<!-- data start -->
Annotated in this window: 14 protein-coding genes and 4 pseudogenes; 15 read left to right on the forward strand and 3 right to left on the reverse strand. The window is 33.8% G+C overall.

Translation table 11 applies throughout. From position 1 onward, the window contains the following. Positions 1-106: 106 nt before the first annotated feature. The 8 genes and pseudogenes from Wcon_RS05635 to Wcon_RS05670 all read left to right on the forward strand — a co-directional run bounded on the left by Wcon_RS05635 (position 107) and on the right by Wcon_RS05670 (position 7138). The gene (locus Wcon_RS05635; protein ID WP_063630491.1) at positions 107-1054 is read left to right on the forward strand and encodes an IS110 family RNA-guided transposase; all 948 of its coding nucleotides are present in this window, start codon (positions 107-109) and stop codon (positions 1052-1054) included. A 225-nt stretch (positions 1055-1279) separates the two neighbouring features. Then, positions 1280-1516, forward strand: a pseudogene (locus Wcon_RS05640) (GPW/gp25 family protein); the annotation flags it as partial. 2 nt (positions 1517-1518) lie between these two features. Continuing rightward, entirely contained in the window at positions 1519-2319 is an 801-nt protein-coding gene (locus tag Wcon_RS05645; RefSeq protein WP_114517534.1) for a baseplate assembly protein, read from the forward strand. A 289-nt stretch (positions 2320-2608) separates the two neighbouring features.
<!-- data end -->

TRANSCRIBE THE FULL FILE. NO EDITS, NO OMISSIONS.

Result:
Annotated in this window: 14 protein-coding genes and 4 pseudogenes; 15 read left to right on the forward strand and 3 right to left on the reverse strand. The window is 33.8% G+C overall.

Translation table 11 applies throughout. From position 1 onward, the window contains the following. Positions 1-106: 106 nt before the first annotated feature. The 8 genes and pseudogenes from Wcon_RS05635 to Wcon_RS05670 all read left to right on the forward strand — a co-directional run bounded on the left by Wcon_RS05635 (position 107) and on the right by Wcon_RS05670 (position 7138). The gene (locus Wcon_RS05635; protein ID WP_063630491.1) at positions 107-1054 is read left to right on the forward strand and encodes an IS110 family RNA-guided transposase; all 948 of its coding nucleotides are present in this window, start codon (positions 107-109) and stop codon (positions 1052-1054) included. A 225-nt stretch (positions 1055-1279) separates the two neighbouring features. Then, positions 1280-1516, forward strand: a pseudogene (locus Wcon_RS05640) (GPW/gp25 family protein); the annotation flags it as partial. 2 nt (positions 1517-1518) lie between these two features. Continuing rightward, entirely contained in the window at positions 1519-2319 is an 801-nt protein-coding gene (locus tag Wcon_RS05645; RefSeq protein WP_114517534.1) for a baseplate assembly protein, read from the forward strand. A 289-nt stretch (positions 2320-2608) separates the two neighbouring features.